It was a heck of a last act by Tony Klein, retiring chair of the House Natural Resources and Energy Committee. This week, he shepherded an energy siting bill through the House and on to a conference committee. His reward: the bill’s drawing fire from both sides. It even sparked astoundingly different takes from VTDigger (emphasizing the dissatisfaction of opponents) and Seven Days (reporting a “surprising change in direction” by the House).
The key provision in the bill would give “substantial deference” in siting decisions to local governments — if they have adopted a state-approved energy plan. It’s not enough for supporters of local control.
“You get substantial deference … if you do what they want you to do,” said Rep. Cynthia Browning, D-Arlington. “That’s not substantial deference in my definition of the word. It doesn’t seem like substantial deference or any greater decision-making power for localities to me.”
On the other hand, some renewable-energy proponents worry that the bill would make it harder for Vermont to reach its energy goals. Anthony Iarrapino, a lawyer who represents renewable developers, told Seven Days “We’re not going to get to the targets with solar in parking lots and a single wind turbine in backyards.”
Full marks to Rutland Mayor Chris Louras for rolling out the welcome mat to 100 Syrian refugees — and for stoutly defending the decision against the inevitable backlash.
He drew the connection to America’s tradition of welcoming immigrants of all kinds — and he pointed out that immigrants, by and large, are a strong economic plus for struggling cities.
“Their arrival will signal a new wave in the ongoing economic growth of the region,” Louras added. “As our forefathers’ arrival added to the rich cultural melting pot of Rutland County, our newest residents will enrich and expand the tapestry we cherish today.”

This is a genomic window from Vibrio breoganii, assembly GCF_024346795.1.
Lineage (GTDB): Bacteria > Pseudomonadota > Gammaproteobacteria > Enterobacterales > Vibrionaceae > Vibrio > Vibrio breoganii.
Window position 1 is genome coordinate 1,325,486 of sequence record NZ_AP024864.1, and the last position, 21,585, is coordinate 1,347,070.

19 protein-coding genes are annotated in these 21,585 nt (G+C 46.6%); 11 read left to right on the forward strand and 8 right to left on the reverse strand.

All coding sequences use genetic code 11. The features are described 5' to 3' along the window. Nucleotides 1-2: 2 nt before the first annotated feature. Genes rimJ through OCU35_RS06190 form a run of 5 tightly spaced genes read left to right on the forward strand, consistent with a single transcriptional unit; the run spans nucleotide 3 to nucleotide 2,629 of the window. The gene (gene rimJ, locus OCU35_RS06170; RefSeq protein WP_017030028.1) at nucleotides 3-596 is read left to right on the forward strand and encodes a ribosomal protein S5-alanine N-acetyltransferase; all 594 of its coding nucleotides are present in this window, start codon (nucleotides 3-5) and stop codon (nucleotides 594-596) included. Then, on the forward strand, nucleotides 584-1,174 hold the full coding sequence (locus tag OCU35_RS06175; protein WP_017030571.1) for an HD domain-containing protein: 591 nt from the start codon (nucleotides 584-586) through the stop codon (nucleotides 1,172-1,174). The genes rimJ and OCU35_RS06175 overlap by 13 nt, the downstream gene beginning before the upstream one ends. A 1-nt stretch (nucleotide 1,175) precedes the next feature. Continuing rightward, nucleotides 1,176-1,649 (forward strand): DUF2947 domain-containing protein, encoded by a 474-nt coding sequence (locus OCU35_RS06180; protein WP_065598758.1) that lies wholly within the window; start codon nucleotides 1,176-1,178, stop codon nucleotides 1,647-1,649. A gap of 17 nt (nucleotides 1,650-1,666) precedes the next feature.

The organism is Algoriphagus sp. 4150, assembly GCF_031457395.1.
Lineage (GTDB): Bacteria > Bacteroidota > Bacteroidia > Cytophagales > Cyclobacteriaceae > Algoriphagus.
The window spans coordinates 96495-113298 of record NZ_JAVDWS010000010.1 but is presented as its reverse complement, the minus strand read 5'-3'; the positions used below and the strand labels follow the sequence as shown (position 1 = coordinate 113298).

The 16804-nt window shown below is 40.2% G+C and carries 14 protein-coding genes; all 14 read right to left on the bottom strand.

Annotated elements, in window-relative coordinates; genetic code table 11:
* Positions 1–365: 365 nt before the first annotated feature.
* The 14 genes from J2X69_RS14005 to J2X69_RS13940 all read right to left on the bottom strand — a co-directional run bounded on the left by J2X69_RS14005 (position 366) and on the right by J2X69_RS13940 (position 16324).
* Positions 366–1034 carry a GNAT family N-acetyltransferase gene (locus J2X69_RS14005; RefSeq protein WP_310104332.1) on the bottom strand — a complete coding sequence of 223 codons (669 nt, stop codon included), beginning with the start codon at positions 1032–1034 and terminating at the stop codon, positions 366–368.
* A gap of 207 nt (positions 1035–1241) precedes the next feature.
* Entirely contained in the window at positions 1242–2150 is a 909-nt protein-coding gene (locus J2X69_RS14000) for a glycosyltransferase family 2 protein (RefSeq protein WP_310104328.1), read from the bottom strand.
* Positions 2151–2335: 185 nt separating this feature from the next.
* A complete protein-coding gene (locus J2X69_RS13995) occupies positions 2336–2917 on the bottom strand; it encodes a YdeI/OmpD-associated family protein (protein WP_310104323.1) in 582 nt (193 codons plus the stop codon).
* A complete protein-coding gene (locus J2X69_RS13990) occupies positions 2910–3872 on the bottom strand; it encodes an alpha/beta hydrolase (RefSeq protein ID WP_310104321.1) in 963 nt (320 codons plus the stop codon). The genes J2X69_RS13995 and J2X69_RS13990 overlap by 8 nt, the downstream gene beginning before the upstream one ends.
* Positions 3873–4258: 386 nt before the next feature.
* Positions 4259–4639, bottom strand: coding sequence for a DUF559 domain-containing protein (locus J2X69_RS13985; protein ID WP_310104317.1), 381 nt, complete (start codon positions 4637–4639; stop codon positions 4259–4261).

Plus, Rutland will probably get some authentic Middle Eastern food out of the deal.
I got a girlfriend that’s better than that
She has the smoke in her eyes
She’s moving up, going right through my house
She’s gonna give me surprise
— Talking Heads, “Girlfriend is Better”
So. In his latest “Fair Game” column, Seven Days’ Paul Heintz let slip a little secret that pretty much everyone under the Golden Dome knew about but didn’t mention in polite company. Right there in Paragraph 29:
[John] Campbell’s girlfriend, Rep. Patti Komline (R-Dorset), also opposes the bill.
Gasp! Horrors! The Ladies’ Auxiliary clutches their pearls as one!
(Is Paul OK? Was he struck down by lightning?)
Used to be, in the broader world of politics, personal relationships were off limts. Even when, say, the Kennedy Boys were sharing the charms of Marilyn Monroe. Allegedly.
That wall has been largely breached in national politics, at least when there’s a substantive reason to report the private peccadillos of pols. But it remains intact here in Vermont. And maybe it shouldn’t.